Bra-fucking-vo.

  19. says

    . . .takes a bunch of random Facebook posts from an undisclosed sample of his friends, . . .

    He does describe his method of selection, and the number of women looked at (started at ~2500). He also mentions that a lot of them were women that simply found him through his atheist work, not women he knew personally, and goes into a description of how he narrowed down the sample. He also describes how he selected the posts he examined. I wouldn’t exactly call that an “undisclosed sample,” unless you mean names and other identification. But then every survey would be suspect.

    No raw data on the posts though, that’s true. Perhaps someone with a background in statistics can tell us if there are any specific issues with the methodology described. It looked fine to me when I read it, but I lack that background.

  20. says

    I don’t know, my experience is more that we have no problem with women attending or signing up for atheist activities, groups, or meetings. The tough bit is to retain them once they have attended, and not scare them away by behaving like troglodytes.

  21. Beatrice, anormalement indécente says

    Hello all! Now that you have conveniently moved to ftb, I’ve finally decided to stop lurking and join the conversation.

    NathanDST,

    I think that the biggest problem with Hamby’s method is that he didn’t actually ask women anything, he just examined some Facebook posts. Even more, those posts were not even necessarily about atheism, it seems he only made sure that they were made by women who are generally outspoken about their atheism. His selection also doesn’t sound very promising. While discarding this and that, it seems he managed to get a seemingly relevant sample of posts that might only by relevant to him in the light of what he wanted and expected to find. Ok, he didn’t include posts about going to lunch or just saying hello to friends, but how does that make what he did include relevant for atheist meetings, unless they were actually talking about atheist meetings?

    About statistics – I don’t think there exists a planet where that is even close to randomly chosen data. It’s much closer to cherry picking data. Not to mention that there is little to no proof (actually, none, but I was trying to give him the benefit of the doubt) of any kind of correlation between some random conversations on Facebook and the question why more women are not going to atheist meetings.

  22. Beatrice, anormalement indécente says

    Er, I should have written “of any kind of correlation between some random conversations on Facebook and the question what women would be interested to hear at atheist meetings” since that was actually what the author was trying to connect. Sorry.

  23. Noah the epistemic pinata says

    Meh, I found that article via a link on G+ and just finished posting a few complaints.

    I agree with Beatrice, his method is more-or-less useless. I’ll post part of my comments here, if you don’t mind.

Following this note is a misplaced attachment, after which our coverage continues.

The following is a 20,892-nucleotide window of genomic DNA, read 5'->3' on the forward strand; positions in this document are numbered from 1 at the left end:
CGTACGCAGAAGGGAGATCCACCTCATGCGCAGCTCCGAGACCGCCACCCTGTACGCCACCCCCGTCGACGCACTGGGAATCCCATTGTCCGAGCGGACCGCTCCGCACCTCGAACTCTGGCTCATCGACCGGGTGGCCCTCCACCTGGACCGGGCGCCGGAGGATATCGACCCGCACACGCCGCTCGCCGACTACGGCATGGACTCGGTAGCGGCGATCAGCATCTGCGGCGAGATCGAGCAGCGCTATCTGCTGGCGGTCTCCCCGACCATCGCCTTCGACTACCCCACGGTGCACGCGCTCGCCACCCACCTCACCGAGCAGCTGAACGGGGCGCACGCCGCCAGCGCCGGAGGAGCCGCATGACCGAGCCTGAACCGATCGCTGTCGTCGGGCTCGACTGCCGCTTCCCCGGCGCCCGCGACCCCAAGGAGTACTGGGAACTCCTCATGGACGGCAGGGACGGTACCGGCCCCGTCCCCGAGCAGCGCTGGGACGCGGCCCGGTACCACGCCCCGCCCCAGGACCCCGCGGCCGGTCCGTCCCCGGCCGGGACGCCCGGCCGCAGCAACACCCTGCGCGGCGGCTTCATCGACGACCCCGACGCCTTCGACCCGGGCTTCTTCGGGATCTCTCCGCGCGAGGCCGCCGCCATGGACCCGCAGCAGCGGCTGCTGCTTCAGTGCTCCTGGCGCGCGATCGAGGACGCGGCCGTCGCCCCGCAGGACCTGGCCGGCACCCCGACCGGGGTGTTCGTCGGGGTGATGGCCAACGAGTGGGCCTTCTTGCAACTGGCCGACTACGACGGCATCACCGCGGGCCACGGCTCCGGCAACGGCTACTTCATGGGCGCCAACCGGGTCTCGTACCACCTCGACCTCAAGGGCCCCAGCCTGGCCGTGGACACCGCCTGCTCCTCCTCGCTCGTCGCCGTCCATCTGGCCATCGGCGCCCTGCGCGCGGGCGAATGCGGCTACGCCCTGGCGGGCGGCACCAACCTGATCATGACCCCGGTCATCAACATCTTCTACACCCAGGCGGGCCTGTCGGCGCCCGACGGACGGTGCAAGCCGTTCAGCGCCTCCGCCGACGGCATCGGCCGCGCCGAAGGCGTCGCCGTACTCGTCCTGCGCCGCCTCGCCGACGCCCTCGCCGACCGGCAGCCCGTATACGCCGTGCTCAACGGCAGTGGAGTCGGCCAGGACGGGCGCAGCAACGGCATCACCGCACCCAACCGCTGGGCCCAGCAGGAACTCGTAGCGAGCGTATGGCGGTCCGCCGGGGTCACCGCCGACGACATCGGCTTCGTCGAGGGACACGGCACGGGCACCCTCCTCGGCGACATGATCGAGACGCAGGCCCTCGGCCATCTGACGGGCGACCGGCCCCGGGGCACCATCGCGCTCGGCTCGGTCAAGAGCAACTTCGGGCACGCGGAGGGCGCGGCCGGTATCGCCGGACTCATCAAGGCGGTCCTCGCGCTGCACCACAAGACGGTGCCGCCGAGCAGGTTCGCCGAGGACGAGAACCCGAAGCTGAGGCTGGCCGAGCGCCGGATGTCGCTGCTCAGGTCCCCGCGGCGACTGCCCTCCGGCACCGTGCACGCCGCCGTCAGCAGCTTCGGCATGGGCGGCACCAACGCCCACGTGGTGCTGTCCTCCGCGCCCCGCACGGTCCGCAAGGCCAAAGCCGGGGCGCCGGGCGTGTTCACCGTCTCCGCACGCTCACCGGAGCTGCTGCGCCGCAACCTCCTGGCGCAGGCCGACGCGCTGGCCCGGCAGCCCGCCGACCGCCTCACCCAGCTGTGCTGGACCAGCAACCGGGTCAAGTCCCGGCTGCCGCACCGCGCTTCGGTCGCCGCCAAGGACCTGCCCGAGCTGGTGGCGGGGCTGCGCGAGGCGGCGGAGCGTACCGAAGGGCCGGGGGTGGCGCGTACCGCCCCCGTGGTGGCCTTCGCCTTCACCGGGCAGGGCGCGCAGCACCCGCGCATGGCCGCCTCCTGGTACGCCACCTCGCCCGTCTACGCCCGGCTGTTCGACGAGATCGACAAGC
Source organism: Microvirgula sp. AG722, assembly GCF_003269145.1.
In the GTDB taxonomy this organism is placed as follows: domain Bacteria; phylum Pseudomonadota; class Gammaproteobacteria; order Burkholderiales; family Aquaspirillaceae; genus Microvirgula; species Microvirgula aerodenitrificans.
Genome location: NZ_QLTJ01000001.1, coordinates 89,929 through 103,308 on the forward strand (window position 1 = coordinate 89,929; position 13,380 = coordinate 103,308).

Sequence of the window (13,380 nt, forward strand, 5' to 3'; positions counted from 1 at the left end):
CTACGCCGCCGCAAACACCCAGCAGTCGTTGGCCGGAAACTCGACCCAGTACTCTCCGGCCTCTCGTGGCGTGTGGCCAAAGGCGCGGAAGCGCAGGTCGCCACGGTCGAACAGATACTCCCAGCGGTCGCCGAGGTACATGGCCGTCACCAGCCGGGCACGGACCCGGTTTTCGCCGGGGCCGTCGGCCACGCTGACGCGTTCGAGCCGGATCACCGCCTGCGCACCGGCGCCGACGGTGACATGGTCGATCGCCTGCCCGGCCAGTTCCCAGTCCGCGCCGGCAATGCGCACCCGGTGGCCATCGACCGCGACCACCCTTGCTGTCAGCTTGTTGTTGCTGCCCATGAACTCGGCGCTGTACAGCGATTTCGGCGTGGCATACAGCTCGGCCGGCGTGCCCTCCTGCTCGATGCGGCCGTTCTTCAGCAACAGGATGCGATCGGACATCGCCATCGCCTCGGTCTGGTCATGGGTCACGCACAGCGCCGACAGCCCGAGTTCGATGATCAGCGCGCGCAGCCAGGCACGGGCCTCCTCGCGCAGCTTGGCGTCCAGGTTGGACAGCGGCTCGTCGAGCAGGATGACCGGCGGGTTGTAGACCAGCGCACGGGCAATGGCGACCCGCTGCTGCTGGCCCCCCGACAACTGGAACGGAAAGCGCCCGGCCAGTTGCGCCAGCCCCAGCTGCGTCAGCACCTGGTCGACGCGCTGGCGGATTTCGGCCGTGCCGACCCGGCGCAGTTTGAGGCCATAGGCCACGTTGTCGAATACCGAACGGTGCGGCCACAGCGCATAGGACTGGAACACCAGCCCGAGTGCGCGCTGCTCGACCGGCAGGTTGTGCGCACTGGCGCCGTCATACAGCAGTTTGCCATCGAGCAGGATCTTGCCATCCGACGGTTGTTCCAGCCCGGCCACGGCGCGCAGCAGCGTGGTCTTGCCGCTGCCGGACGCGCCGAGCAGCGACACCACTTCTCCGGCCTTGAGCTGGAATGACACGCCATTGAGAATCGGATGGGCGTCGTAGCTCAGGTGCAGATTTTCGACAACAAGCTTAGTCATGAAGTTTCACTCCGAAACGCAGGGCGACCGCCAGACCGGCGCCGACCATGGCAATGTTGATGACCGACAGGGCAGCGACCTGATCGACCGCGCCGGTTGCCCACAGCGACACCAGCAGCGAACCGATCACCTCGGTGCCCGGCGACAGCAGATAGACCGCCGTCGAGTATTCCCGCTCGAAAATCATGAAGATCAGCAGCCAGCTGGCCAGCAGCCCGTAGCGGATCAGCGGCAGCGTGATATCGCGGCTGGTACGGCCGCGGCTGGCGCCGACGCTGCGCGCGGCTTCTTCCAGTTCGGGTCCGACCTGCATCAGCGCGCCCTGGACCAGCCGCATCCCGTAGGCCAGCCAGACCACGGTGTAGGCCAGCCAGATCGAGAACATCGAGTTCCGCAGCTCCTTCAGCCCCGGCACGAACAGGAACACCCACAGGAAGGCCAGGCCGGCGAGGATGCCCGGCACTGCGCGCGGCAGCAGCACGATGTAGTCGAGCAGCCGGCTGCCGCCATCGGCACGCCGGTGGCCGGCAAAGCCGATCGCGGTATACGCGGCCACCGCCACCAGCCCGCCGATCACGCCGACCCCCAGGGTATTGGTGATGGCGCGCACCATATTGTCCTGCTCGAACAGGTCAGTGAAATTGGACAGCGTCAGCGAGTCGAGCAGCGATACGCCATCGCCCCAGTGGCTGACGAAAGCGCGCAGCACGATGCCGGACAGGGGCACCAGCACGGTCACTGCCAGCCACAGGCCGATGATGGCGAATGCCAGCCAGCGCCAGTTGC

The problem with the question in general:

    I wonder why Mr. Hamby thinks his observations relate to the question: “how can we bring more women into atheism?” I can’t quite figure it out where he makes the connection.

    Is he suggesting that the topics at conventions are not popular enough? I’m not convinced that has anything to do with the lack of women: most of the topics at conventions tend to be about atheism. And it’s a safe bet that atheists interested in going to atheist conventions are interested in atheism, regardless of whether they are men or women.

    That is to say, first he has to show that topics at conventions relate to female attendance. There’s no reason to assume that this is the case.

    The problem with using Facebook:

    Culling Facebook status updates, even a random sampling, is doomed to bias beyond repair.

    Facebook posts are visible to you because your friends set them this way. By their very nature, they are posts that are selected by the author to be of interest to you. It’s worth remembering that you aren’t likely to be seeing all of their posts.

    In addition, your Facebook friends are skewed towards people who have had positive experiences with organized atheism- at least enough that they want to become Facebook friends with you.

    Where are the angry people who dislike organized atheism? Where are the apathetic people? Where are the female atheists who find you boring? They aren’t likely to be represented particularly well, are they?

    You see, when I look at the accounts of my female friends, I see posts about video games, internet memes, science, and snark. But this is what I should expect to see; these are topics that I am interested in. It makes sense that I have common interests with Facebook “friends” and that they intentionally show me topics related to my interests.

    Just as importantly, these friends don’t show me what they think I don’t want to see. For example, my feed is empty of libertarian posts. I do have friends who talk about Austrian economics and what passes for libertarian philosophy, but they (perhaps wisely) choose not to include me in the discussion.

    As you can see, Facebook is probably not the place to get an unbiased sampling.

    Even if we accept the premise and the data, which we shouldn’t, his conclusion re: feminism still doesn’t follow.